Daggers were drawn but he fell on his own sword
Published 27/05/2014 | 02:30
There was something eerily familiar about the array of solemn-faced ministers gathered around their leader, as Eamon Gilmore announced that he was to step down for the good of his party and the country.
Facing a hastily assembled posse of media who had scrambled into Iveagh House at short notice, the Tanaiste calmly read from a statement. "We must, and we will, continue to put the country and the needs of the Irish people first. And in doing so, we must hear, heed and act on the clear message we received last Friday," he said.
But there were stark differences between the abdication of Mr Gilmore yesterday and the tear-stained, self-serving exit of Bertie Ahern four years ago in a similar tableau enacted in Government Buildings (and the huffy recent flounce-out of a Justice Minister, while we're at it) – the Tanaiste had exited swiftly and with his dignity fully intact.
Everyone was a bit sluggish on the wet Monday after a wild weekend of counting votes, which resulted in a melange of cliff-hangers, landslide victories and shocking defeats.
There was some attention now focused on the three European election counts, which were slowly chuntering along in Dublin, Castlebar and Cork. There was the seesaw of fortunes between Nessa Childers, Brian Hayes and Eamon Ryan in Dublin for the remaining two seats, also the various ding-dong battles shaping up in both Ireland South and Midlands-North-West.
But attracting far more interest, speculation and analysis was how the Labour Party had woken up in the meltdown horrors. Right across the land, in towns, cities, villages and hinterlands, candidates had been decimated in the locals, and were facing total extinction in the Euros, with Emer Costello gone and Phil Prendergast poised to follow suit.
Reporters and pundits and party insiders were spending the morning waiting for electoral white smoke, while carefully poring over the entrails of the results, seeking portents of what might happen next as the tectonic plates of politics shifted under the Coalition, when out of nowhere, a flurry of daggers were unsheathed by seven Labour Musketeers.
Around 1.30pm, a septet of backbench deputies and one senator – Gilmore loyalists such as Jed Nash, Aodhan O Riordan and Derek Nolan – announced they were tabling a motion of no confidence in their party leader.
This was a genuine shock. It wasn't just the usual awkward squad fulminating in the background – these daggers were being brandished by the young Turks of the parliamentary party unblemished by any history of backroom muttering.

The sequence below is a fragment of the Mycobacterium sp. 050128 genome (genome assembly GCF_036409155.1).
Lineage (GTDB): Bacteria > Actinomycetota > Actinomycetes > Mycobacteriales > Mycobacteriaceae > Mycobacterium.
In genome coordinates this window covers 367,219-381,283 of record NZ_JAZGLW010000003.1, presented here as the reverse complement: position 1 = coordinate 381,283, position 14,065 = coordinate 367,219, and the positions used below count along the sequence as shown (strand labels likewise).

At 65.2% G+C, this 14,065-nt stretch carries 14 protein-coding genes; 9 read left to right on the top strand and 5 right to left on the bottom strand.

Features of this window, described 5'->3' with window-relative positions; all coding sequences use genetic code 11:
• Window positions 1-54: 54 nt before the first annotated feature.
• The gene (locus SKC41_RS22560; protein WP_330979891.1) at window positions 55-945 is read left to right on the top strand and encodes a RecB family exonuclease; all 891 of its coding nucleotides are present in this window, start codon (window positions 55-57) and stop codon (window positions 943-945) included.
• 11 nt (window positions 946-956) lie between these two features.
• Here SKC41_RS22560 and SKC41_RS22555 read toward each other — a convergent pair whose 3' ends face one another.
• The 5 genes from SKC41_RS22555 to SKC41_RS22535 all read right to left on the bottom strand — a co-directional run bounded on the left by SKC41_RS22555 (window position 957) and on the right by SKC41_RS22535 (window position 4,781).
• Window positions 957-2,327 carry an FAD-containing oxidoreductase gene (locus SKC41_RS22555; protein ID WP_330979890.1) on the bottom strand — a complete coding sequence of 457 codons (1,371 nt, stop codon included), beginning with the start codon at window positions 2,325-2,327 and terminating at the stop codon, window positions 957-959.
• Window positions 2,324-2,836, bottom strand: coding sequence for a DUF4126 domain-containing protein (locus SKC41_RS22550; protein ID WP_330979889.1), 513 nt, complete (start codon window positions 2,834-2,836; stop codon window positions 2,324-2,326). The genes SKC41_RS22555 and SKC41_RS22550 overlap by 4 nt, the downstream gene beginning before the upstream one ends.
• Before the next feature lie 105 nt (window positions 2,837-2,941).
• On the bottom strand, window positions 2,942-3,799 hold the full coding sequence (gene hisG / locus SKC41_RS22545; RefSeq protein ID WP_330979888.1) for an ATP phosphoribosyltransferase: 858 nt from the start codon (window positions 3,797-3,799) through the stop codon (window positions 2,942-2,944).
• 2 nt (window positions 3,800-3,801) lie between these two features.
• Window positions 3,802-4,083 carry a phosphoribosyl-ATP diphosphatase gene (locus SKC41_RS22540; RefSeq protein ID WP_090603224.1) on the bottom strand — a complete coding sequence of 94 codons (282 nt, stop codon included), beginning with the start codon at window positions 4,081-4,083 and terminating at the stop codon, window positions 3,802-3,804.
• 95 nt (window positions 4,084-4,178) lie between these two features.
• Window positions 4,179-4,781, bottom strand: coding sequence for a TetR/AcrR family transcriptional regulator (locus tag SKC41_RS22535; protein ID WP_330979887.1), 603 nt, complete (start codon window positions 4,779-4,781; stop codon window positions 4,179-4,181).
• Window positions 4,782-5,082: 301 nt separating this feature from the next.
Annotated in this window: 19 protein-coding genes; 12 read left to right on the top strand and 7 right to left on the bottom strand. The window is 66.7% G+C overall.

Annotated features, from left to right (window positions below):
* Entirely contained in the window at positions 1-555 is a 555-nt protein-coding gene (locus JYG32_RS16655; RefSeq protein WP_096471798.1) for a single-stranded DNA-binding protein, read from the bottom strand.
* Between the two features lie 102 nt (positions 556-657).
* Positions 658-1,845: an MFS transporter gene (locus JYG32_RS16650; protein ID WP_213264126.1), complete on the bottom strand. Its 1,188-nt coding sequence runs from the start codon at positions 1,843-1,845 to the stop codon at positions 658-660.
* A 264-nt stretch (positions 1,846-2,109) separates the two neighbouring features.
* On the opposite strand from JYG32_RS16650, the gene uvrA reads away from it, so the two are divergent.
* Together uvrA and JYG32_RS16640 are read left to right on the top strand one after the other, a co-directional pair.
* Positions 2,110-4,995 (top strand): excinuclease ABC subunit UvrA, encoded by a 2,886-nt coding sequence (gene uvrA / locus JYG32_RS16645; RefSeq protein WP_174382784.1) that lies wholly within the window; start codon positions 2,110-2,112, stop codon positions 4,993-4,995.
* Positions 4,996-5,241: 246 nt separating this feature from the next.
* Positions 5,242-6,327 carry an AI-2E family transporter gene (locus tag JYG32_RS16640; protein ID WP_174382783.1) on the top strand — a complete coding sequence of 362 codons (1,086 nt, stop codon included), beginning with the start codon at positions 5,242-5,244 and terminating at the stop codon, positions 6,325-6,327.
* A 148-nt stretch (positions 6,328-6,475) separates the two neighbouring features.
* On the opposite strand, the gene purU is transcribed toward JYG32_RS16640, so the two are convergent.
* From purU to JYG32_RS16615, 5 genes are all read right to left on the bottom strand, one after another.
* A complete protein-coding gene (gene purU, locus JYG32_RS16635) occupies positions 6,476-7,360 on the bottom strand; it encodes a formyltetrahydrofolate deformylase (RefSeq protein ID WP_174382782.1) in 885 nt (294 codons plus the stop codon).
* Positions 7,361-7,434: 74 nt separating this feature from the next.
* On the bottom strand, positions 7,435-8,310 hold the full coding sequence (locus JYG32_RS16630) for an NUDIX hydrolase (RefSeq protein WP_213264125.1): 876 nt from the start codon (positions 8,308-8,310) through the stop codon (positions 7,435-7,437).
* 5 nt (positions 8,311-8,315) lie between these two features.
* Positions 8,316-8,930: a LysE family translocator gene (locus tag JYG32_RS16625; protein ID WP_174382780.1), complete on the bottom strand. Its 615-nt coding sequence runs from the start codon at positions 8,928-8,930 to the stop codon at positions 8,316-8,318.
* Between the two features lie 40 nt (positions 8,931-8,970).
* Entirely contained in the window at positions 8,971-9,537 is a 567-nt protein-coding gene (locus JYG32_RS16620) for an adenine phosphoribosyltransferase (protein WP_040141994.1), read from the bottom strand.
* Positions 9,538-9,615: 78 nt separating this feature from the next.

The news spread. The Taoiseach tried to ring Eamon, but couldn't reach him. There was a growing sense of crisis. Just over an hour later, the word went out from the Department of Foreign Affairs. Eamon would be making a statement at 4pm.
The room in Iveagh House filled up as the rain hammered down outside. The doors opened and in trooped a doleful crew – all the ministers, Brendan Howlin, Joan Burton, Pat Rabbitte, Ruairi Quinn, Jan O'Sullivan, Sean Sherlock, Alan Kelly, Kathleen Lynch, Joe Costello, chief whip Emmet Stagg, parliamentary party chairman Jack Wall.
Eamon looked pale. He delivered his statement in a measured voice, though it was clear that a welter of emotions were churning not too far beneath his composed exterior, and he struggled a bit as he spoke of how he regretted the loss of so many Labour soldiers in the bloodbath.
He took a few questions afterwards. He had "agonised" over his decision. He said that he had made up his mind to walk the plank late the previous evening, and had informed the party's general secretary at 10.30am yesterday.
There had been a bit of delay as he had wanted to break the news to one of his children who is abroad.
"I take responsibility for what happened on Friday," he said. "We had a very bad day on Friday and we got a very loud message."
Eamon became almost philosophical, a little reflective. He explained that the broken party needed "renewal".
The tectonic plates groaned, and the Coalition wobbled. Would he lead the tattered party out of Government in a last fling of defiance? Eamon was adamant. Such a retreat would be "irresponsible", he insisted.
Then they all filed out silently. On his way out of Iveagh House, junior minister Joe Costello (who's having a very bad 48 hours, what with his wife Emer losing her MEP seat, and now the exit of the boss who appointed him to the junior benches), agreed it was "a sad day", but he had "no comment" to make about who may be the next leader.
Some of the Musketeers were quietly aghast, insisting they wouldn't have launched the rebellion had they known Eamon was about to fall on his own dagger.
Meanwhile, within an hour of the announcement, one potential candidate was already on the phone, making soundings.
The Gilmore Gale has gone with the wind. A sort of peace will descend on Labour now. But it's only a brief respite – they're firmly in the eye of the storm.
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